Martinsburg, W.V.

West Virginia governor Joe Manchin once supported Obamacare, saying days before it passed in March that he'd vote "for it" if he were in the House of Representatives. Now, in the midst of a tight Senate race with Republican John Raese, the very popular Manchin has run away from the very unpopular health care law. He's called for for "repealing the things that are bad," such as the individual mandate, the federal funding for abortion coverage, and the 1099 reporting requirement for businesses. But he hasn't gone into great detail about what, exactly, he supports in the law.

Asked Friday night if he wants to repeal the tax hikes and Medicare cuts that are supposed to pay for Obamacare, Manchin dodged the question and eventually said he doesn't know. "I haven't gotten into that," Manchin told me before addressing fewer than 100 supporters at a Chinese restaurant in West Virginia's eastern panhandle. He suggested there may be other ways to pay for it than by raising $500 billion in taxes and taking $500 billion in Medicare cuts by 2019. But he didn't get into specifics:

TWS: Governor ... you support repealing some of the bad parts of Obamacare--

MANCHIN: The bad parts, yeah.

TWS: Does that include the tax hikes and the Medicare cuts? Do you want to get rid of those?

MANCHIN: The bottom line--what we're looking at right now is how do we keep the people from getting taken off [of their health insurance policies] because of preexisting conditions.

That's just something that Democrats and Republicans are both in agreement on. And the things that we've looked at that really bother us right now, the 1099, the firewall for abortions is not strong enough--all those things--and the mandates. It's just not who we are as West Virginians.

TWS: But on the tax [hikes] and the Medicare cuts, do you want to get rid of those, too? Those are what are used to pay for the [health insurance] subsidies. Do you want to get rid of them as well?

MANCHIN: Well, we're looking at the whole thing basically because I think there has to be a priority set. Medicare has to be protected. Social Security has to be protected. This country's got to get its priorities and its act together like we did in West Virginia six years ago.

TWS: That's my question--because you've either got to have the Medicare cuts and the tax hikes to pay for it, or you can't pay for it. So how do you do that?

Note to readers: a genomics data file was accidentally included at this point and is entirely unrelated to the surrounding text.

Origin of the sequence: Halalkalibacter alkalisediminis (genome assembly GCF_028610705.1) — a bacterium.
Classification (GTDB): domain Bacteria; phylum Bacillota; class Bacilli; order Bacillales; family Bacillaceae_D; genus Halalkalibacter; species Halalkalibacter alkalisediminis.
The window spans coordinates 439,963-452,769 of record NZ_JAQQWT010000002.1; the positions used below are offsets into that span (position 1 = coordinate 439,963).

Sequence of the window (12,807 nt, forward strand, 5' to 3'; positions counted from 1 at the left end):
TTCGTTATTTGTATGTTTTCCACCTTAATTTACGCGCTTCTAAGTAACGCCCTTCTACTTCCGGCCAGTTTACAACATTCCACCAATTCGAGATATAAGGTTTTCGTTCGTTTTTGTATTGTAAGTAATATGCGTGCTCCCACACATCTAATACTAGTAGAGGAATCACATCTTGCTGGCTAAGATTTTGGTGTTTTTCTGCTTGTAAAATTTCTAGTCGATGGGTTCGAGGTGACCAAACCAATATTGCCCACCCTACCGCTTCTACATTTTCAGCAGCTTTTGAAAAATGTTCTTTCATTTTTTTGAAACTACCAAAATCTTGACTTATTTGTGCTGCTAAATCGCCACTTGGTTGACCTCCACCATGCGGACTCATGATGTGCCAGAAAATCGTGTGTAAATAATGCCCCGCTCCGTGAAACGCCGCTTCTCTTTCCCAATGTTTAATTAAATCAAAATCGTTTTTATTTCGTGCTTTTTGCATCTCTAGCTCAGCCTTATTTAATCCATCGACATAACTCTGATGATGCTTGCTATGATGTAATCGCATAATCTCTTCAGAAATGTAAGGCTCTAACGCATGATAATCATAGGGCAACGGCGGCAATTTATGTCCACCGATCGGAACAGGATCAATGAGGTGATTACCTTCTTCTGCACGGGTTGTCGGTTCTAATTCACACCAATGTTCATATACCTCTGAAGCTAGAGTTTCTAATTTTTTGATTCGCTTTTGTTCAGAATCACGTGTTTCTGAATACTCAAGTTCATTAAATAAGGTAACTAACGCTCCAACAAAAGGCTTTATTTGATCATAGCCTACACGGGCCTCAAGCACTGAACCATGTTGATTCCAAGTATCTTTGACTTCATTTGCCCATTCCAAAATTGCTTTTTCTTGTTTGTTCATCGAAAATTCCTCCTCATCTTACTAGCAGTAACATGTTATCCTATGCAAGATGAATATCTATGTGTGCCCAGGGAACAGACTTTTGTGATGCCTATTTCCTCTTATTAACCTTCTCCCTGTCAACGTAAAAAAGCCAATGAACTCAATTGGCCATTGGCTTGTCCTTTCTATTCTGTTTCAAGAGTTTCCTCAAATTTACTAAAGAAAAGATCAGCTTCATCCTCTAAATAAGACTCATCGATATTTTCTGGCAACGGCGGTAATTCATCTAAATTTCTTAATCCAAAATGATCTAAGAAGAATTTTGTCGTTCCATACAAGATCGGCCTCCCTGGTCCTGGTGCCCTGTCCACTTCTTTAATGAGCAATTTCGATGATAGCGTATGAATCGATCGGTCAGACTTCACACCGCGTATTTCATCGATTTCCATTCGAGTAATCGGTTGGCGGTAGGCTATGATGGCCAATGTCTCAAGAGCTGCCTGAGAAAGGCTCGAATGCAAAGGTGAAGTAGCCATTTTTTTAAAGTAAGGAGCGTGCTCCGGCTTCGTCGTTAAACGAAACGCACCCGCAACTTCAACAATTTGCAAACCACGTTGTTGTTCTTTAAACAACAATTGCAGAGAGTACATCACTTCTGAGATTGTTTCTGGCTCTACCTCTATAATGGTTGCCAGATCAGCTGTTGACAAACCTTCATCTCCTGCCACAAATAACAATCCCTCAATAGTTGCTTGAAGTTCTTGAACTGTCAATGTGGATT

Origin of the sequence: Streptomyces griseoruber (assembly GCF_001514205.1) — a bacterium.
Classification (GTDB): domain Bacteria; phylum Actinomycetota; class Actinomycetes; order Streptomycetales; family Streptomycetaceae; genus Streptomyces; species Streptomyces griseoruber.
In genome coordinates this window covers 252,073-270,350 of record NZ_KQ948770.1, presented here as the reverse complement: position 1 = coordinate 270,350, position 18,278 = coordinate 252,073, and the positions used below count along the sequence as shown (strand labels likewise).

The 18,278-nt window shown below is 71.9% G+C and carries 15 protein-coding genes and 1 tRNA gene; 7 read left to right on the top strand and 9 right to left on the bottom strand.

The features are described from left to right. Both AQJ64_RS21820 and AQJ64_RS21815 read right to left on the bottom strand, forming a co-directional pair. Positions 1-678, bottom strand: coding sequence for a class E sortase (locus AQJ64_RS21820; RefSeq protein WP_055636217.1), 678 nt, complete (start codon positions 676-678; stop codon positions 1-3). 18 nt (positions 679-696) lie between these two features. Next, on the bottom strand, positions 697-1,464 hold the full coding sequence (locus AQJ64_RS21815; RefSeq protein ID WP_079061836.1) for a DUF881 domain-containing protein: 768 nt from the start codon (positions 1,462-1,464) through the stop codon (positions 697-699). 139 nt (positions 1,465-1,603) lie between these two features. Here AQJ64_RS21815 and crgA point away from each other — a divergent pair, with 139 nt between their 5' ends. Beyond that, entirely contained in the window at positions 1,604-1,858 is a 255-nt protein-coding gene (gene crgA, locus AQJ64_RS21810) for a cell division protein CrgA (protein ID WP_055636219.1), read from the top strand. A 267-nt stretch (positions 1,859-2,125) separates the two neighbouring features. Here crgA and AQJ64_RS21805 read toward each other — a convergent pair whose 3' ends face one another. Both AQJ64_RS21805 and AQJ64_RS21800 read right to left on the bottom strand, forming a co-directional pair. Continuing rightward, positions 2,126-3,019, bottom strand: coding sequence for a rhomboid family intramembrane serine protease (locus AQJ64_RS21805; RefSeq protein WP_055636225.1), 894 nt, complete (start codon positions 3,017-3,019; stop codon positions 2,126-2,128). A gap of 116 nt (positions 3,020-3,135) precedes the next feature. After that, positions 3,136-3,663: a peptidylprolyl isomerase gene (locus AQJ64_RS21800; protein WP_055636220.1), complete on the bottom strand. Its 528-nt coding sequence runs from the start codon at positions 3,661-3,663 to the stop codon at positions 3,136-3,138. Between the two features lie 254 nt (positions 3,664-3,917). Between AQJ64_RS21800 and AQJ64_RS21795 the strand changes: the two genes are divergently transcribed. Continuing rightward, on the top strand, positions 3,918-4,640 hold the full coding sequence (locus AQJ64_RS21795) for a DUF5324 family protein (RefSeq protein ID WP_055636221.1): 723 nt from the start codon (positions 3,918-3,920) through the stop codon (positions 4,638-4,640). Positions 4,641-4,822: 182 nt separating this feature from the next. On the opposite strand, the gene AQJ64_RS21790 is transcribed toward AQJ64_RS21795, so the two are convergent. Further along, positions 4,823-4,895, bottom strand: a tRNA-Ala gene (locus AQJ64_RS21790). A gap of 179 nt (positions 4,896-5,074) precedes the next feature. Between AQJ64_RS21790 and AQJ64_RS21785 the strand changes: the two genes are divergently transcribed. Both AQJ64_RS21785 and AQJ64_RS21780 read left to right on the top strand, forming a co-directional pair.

MANCHIN: There's a different way, but basically what you do is you set your priorities, which is what we did in West Virginia. You set your priorities, you always do that. ... There's a lot of other spending going on in this country that maybe doesn't need to be done, and there's an awful lot of size of state government should be cut.

TWS: So on the issue of the Medicare cuts or the tax hikes ... you favor repealing them or keeping them in the health care [law]?

MANCHIN: I haven't gotten into that. Basically, what we're doing is we're talking about the things--find what we can agree on. Democrats and Republicans have got to come together on something. And basic health care and health reforms--

TWS: So you haven't yet decided on that issue--on the Medicare cuts and tax hikes?

MANCHIN: Right...

Manchin then slipped into the Peking Restaurant, and made it abundantly clear why he has a job approval rating in the high 60s: he governed as a conservative and is a natural politician with an ability to personally connect with voters. "We need to mine every lump of coal we can," Manchin said. He highlighted his hostility toward cap-and-trade. "You know how I feel about that. Have you seen that ad?"

"Thirty-ought-six!" a fan yelled, referring to the rifle Manchin used to shoot a copy of the cap-and-trade bill in a now-infamous campaign commercial.

"It was a good ad, wasn't it?," Manchin said with a smile.

Manchin touted his A-grade on fiscal issues from the Cato Institute: "Who would have thought this little state would be a financial beacon for the whole country during a most difficult time?" (Unemployment is at 8.9%, about a point below the national average.)

Manchin preached about West Virginia's values--"the God fearing family loving people that we are"--and shared fond memories of meeting the late Robert Byrd in the late 1950s, when Manchin was just 10 years old, at his grandfather's grocery store. "Papa loved to preach and talk about the Bible and cut meat," Manchin said of his grandfather. "I heard the Godawfullest racket in the butcher room and I couldn't figure out--these two men were going at it, preaching the Bible, arguing about how to cut a chicken up and it just went on and on. I go back there and my grandfather, Papa, said, 'Joe, I want you to meet Senator Robert Byrd.'"

It's enough to make a Democrat cringe (well, aside from the praise for Byrd). Of course, Manchin would probably like to revert to his Obamacare-supporting past once he gets into the Senate--no sure thing in a wave election year with Republican Raese a few points behind in the polls. Manchin made it clear that his heart is really with the Democratic party. "When times were tough and things were bad, and I've heard my grandfather talk about depressions, it was always the principles of the Democratic party that came to the rescue of the citizens of America," Manchin told supporters.

If elected to the Senate, Manchin will probably vote with the Democratic leadership when he can get away with it--which probably won't be that often. The winner on November 2 will only serve out the remaining two years of Robert Byrd's last term.

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